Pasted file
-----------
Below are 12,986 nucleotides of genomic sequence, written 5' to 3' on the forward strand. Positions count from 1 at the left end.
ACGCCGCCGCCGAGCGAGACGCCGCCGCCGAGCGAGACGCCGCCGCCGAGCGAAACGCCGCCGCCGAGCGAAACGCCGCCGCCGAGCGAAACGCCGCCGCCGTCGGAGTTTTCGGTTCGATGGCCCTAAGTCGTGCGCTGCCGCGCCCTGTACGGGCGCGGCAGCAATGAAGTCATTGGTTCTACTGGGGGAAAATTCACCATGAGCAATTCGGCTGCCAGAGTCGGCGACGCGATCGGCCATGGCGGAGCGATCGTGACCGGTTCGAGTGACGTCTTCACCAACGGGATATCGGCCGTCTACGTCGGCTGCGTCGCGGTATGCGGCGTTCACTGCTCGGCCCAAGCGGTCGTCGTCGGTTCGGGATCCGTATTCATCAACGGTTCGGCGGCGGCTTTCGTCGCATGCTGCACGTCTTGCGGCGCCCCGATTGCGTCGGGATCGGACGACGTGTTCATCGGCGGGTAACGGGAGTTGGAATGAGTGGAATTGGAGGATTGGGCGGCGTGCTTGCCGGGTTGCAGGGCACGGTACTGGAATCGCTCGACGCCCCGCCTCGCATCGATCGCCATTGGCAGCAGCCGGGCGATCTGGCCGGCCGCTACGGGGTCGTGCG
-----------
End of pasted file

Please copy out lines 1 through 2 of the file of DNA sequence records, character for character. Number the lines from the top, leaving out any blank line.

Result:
Below are 12,986 nucleotides of genomic sequence, written 5' to 3' on the forward strand. Positions count from 1 at the left end.
ACGCCGCCGCCGAGCGAGACGCCGCCGCCGAGCGAGACGCCGCCGCCGAGCGAAACGCCGCCGCCGAGCGAAACGCCGCCGCCGAGCGAAACGCCGCCGCCGTCGGAGTTTTCGGTTCGATGGCCCTAAGTCGTGCGCTGCCGCGCCCTGTACGGGCGCGGCAGCAATGAAGTCATTGGTTCTACTGGGGGAAAATTCACCATGAGCAATTCGGCTGCCAGAGTCGGCGACGCGATCGGCCATGGCGGAGCGATCGTGACCGGTTCGAGTGACGTCTTCACCAACGGGATATCGGCCGTCTACGTCGGCTGCGTCGCGGTATGCGGCGTTCACTGCTCGGCCCAAGCGGTCGTCGTCGGTTCGGGATCCGTATTCATCAACGGTTCGGCGGCGGCTTTCGTCGCATGCTGCACGTCTTGCGGCGCCCCGATTGCGTCGGGATCGGACGACGTGTTCATCGGCGGGTAACGGGAGTTGGAATGAGTGGAATTGGAGGATTGGGCGGCGTGCTTGCCGGGTTGCAGGGCACGGTACTGGAATCGCTCGACGCCCCGCCTCGCATCGATCGCCATTGGCAGCAGCCGGGCGATCTGGCCGGCCGCTACGGGGTCGTGCG